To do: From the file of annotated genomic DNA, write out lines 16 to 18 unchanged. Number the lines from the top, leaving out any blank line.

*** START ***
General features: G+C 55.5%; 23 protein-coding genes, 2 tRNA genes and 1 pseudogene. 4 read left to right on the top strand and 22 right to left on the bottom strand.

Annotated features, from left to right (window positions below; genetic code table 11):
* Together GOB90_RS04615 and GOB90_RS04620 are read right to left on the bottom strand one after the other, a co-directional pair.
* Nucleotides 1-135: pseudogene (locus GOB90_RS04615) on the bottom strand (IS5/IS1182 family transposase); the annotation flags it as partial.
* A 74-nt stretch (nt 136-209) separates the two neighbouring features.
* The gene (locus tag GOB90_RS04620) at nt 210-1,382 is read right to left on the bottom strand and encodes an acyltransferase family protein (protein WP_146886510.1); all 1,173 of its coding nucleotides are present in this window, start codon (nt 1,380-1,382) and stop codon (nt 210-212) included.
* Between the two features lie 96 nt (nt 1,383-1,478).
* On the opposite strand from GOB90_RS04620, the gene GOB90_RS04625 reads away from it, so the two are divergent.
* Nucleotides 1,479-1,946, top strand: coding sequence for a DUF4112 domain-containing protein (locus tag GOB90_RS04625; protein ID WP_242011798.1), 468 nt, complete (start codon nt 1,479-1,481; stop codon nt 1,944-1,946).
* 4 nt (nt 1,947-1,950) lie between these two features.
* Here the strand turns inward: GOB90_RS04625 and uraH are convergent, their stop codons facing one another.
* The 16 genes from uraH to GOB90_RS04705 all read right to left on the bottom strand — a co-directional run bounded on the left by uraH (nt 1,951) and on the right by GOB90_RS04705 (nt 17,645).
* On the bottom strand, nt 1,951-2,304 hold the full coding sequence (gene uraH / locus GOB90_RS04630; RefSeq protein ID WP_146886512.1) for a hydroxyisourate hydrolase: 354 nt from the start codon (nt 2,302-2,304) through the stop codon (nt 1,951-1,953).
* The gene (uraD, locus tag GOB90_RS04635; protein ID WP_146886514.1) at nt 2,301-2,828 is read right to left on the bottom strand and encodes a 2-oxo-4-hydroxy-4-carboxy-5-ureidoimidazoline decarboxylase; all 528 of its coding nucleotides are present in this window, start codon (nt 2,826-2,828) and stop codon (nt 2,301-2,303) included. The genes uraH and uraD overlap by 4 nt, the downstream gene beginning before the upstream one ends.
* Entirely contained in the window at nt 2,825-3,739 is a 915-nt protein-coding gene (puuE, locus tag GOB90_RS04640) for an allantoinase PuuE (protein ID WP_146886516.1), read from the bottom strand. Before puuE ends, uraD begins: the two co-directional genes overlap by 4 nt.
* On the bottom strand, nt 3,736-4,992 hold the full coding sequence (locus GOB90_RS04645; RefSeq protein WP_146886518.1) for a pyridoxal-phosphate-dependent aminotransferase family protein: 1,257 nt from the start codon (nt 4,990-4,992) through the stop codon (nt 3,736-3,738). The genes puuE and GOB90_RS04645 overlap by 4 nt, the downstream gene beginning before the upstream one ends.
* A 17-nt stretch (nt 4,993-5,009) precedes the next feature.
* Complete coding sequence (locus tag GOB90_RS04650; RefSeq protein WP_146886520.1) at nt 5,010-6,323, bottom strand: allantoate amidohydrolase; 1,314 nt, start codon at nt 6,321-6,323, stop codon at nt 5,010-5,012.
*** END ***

* On the bottom strand, nt 3,736-4,992 hold the full coding sequence (locus GOB90_RS04645; RefSeq protein WP_146886518.1) for a pyridoxal-phosphate-dependent aminotransferase family protein: 1,257 nt from the start codon (nt 4,990-4,992) through the stop codon (nt 3,736-3,738). The genes puuE and GOB90_RS04645 overlap by 4 nt, the downstream gene beginning before the upstream one ends.
* A 17-nt stretch (nt 4,993-5,009) precedes the next feature.
* Complete coding sequence (locus tag GOB90_RS04650; RefSeq protein WP_146886520.1) at nt 5,010-6,323, bottom strand: allantoate amidohydrolase; 1,314 nt, start codon at nt 6,321-6,323, stop codon at nt 5,010-5,012.